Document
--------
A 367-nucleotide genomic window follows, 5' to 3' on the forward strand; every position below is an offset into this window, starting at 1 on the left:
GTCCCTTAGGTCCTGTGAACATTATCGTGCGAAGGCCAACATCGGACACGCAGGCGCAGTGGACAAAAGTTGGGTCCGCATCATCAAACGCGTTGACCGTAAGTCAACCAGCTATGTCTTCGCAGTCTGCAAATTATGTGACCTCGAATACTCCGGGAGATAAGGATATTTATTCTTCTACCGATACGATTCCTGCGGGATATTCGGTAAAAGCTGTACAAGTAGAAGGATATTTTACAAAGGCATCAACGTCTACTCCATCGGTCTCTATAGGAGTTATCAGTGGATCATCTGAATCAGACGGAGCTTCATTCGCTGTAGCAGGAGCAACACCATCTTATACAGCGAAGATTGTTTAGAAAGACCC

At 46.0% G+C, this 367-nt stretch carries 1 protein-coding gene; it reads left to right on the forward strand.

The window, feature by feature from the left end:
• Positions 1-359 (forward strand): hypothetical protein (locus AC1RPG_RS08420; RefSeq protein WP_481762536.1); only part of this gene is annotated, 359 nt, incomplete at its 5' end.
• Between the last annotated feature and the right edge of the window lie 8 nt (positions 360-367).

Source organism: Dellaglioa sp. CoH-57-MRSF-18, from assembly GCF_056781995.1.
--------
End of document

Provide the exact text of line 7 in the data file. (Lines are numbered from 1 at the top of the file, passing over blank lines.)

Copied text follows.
Source organism: Dellaglioa sp. CoH-57-MRSF-18, from assembly GCF_056781995.1.